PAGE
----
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Science and the Future of Economic Growth'

By Harvey Brooks


My title today is characterized by the ambiguity of its implications. That is intentional. If I had an-nounced a similar title 5 or 10 years ago, there would have been no such ambiguity. Everybody would be expecting me to talk about science and technological innovation, and the role of technological innovation as the engine of economic growth and thereby the chief instrument of social progress. Today it could still mean that, but it could also mean science as the vil lain of growth, the major source of most of the disbenefits and problems produced by growth. Or it could mean science as the anticipatory feed-back mechanism of society, the early warning system which alerts us to the disbenefits of growth, and pro-vides us with the means of quantifying and deflecting them. Actually the title means all three of these things, and I wil l deal with some aspects of each in turn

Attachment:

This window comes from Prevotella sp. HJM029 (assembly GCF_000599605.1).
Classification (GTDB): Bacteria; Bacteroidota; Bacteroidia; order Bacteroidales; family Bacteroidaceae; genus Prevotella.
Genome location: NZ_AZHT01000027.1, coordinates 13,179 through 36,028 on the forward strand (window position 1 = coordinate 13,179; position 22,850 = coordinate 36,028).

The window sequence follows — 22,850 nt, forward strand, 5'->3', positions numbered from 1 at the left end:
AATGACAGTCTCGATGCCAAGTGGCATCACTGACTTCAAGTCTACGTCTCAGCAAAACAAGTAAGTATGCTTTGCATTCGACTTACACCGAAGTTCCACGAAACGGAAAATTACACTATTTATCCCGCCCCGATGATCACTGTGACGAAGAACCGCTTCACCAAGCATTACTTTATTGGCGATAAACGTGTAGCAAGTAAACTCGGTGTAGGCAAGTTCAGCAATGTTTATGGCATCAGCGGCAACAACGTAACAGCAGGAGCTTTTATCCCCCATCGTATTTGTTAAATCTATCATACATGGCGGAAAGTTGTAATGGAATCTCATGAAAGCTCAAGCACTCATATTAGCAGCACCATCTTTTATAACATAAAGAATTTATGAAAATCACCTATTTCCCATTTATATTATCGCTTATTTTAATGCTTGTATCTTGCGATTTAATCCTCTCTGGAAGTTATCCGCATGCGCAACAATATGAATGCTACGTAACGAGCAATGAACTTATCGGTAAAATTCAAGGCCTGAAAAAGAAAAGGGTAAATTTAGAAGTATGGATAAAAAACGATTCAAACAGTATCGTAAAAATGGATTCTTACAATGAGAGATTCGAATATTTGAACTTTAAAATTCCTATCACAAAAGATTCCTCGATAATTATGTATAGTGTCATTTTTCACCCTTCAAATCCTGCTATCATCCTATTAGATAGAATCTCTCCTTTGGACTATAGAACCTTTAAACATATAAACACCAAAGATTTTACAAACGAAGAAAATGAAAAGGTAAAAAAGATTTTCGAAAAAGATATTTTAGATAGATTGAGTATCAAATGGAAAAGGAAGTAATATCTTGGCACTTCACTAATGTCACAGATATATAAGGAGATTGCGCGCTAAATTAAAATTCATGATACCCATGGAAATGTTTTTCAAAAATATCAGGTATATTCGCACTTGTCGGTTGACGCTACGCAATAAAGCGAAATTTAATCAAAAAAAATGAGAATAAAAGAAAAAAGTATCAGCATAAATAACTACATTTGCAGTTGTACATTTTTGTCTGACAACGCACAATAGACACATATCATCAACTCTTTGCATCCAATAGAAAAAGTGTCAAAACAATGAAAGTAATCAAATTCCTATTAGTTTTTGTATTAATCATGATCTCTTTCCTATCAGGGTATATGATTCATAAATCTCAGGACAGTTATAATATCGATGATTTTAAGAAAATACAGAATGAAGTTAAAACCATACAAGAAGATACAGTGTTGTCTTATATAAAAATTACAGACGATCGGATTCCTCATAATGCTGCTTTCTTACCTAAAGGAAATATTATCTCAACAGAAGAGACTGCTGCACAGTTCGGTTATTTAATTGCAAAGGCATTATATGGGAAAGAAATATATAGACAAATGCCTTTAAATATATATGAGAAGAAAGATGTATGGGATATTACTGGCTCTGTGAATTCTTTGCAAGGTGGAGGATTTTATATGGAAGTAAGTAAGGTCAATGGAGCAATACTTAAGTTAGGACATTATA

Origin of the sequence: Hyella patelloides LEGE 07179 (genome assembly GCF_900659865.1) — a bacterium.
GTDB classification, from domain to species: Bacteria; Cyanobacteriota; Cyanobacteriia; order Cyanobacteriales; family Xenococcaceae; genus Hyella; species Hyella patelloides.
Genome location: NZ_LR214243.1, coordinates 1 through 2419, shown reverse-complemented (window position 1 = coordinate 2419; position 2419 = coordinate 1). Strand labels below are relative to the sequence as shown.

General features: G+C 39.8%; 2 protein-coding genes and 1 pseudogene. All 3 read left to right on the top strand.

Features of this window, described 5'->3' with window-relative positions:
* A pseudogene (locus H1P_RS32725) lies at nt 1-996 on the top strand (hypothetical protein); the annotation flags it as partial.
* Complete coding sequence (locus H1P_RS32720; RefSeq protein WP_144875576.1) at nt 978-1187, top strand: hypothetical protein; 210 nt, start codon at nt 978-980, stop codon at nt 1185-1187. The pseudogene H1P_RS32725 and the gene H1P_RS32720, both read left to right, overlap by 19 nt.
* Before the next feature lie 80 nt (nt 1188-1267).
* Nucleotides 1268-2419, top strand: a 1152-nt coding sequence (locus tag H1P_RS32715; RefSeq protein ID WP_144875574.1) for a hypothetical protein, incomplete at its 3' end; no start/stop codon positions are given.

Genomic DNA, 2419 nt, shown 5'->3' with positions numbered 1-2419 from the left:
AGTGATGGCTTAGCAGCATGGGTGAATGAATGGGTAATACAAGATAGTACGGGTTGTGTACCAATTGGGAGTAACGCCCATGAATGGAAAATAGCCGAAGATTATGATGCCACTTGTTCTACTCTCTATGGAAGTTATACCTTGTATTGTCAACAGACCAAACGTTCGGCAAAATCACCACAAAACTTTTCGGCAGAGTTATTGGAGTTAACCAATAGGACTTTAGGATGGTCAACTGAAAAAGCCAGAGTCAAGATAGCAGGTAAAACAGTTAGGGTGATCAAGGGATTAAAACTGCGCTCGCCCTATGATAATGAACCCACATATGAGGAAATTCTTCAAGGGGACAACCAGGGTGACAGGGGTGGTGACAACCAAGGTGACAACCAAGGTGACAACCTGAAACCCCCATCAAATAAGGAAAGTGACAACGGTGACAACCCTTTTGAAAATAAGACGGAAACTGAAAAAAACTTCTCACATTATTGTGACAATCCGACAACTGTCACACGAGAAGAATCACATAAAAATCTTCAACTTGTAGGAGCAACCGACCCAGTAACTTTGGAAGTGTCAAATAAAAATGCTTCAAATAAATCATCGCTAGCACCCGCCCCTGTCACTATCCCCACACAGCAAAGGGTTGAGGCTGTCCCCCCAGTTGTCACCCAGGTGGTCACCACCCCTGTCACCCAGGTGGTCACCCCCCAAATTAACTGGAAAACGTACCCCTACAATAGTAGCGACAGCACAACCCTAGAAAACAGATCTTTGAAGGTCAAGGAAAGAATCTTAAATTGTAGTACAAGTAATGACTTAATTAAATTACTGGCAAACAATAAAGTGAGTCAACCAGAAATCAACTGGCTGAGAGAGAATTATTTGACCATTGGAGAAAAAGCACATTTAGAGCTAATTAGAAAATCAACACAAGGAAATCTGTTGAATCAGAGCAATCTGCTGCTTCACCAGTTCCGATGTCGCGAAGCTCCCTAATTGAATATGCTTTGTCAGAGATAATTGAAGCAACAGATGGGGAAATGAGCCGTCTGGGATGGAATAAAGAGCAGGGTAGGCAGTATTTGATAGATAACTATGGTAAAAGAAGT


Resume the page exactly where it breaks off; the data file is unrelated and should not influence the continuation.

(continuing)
Year: 1974
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